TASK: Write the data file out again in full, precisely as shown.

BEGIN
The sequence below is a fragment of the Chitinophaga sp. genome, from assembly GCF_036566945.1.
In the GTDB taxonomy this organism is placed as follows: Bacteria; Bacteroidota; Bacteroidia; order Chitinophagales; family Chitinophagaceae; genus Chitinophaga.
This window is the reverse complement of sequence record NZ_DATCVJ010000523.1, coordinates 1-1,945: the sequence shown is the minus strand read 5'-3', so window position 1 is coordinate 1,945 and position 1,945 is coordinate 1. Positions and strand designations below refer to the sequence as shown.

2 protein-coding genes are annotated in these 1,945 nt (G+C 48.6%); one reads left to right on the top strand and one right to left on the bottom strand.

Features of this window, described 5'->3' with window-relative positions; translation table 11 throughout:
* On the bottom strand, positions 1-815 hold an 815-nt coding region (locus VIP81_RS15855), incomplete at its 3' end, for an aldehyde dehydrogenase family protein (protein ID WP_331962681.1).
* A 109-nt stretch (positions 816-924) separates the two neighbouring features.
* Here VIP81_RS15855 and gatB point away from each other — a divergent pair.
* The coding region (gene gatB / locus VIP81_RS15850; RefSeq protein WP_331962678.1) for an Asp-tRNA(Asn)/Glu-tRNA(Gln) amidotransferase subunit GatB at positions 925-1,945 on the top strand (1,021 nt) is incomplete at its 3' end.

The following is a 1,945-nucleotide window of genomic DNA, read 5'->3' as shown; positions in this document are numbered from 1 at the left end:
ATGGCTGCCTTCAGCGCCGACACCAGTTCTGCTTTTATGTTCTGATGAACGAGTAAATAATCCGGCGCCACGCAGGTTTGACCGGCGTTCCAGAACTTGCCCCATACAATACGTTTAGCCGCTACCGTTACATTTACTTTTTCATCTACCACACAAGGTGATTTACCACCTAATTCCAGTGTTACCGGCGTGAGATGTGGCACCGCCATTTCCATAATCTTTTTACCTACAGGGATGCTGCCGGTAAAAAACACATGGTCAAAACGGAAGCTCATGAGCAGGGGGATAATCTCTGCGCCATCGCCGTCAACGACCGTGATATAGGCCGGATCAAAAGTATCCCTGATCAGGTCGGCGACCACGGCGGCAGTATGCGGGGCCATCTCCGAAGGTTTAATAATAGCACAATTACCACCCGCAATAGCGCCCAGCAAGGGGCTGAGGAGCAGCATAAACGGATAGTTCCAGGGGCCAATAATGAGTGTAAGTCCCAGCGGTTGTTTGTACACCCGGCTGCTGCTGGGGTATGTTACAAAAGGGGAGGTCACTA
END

The sequence below is a fragment of the Chitinophaga sp. genome, from assembly GCF_036566945.1.
In the GTDB taxonomy this organism is placed as follows: Bacteria; Bacteroidota; Bacteroidia; order Chitinophagales; family Chitinophagaceae; genus Chitinophaga.
This window is the reverse complement of sequence record NZ_DATCVJ010000523.1, coordinates 1-1,945: the sequence shown is the minus strand read 5'-3', so window position 1 is coordinate 1,945 and position 1,945 is coordinate 1. Positions and strand designations below refer to the sequence as shown.

2 protein-coding genes are annotated in these 1,945 nt (G+C 48.6%); one reads left to right on the top strand and one right to left on the bottom strand.

Features of this window, described 5'->3' with window-relative positions; translation table 11 throughout:
* On the bottom strand, positions 1-815 hold an 815-nt coding region (locus VIP81_RS15855), incomplete at its 3' end, for an aldehyde dehydrogenase family protein (protein ID WP_331962681.1).
* A 109-nt stretch (positions 816-924) separates the two neighbouring features.
* Here VIP81_RS15855 and gatB point away from each other — a divergent pair.
* The coding region (gene gatB / locus VIP81_RS15850; RefSeq protein WP_331962678.1) for an Asp-tRNA(Asn)/Glu-tRNA(Gln) amidotransferase subunit GatB at positions 925-1,945 on the top strand (1,021 nt) is incomplete at its 3' end.

The following is a 1,945-nucleotide window of genomic DNA, read 5'->3' as shown; positions in this document are numbered from 1 at the left end:
ATGGCTGCCTTCAGCGCCGACACCAGTTCTGCTTTTATGTTCTGATGAACGAGTAAATAATCCGGCGCCACGCAGGTTTGACCGGCGTTCCAGAACTTGCCCCATACAATACGTTTAGCCGCTACCGTTACATTTACTTTTTCATCTACCACACAAGGTGATTTACCACCTAATTCCAGTGTTACCGGCGTGAGATGTGGCACCGCCATTTCCATAATCTTTTTACCTACAGGGATGCTGCCGGTAAAAAACACATGGTCAAAACGGAAGCTCATGAGCAGGGGGATAATCTCTGCGCCATCGCCGTCAACGACCGTGATATAGGCCGGATCAAAAGTATCCCTGATCAGGTCGGCGACCACGGCGGCAGTATGCGGGGCCATCTCCGAAGGTTTAATAATAGCACAATTACCACCCGCAATAGCGCCCAGCAAGGGGCTGAGGAGCAGCATAAACGGATAGTTCCAGGGGCCAATAATGAGTGTAAGTCCCAGCGGTTGTTTGTACACCCGGCTGCTGCTGGGGTATGTTACAAAAGGGGAGGTCACTA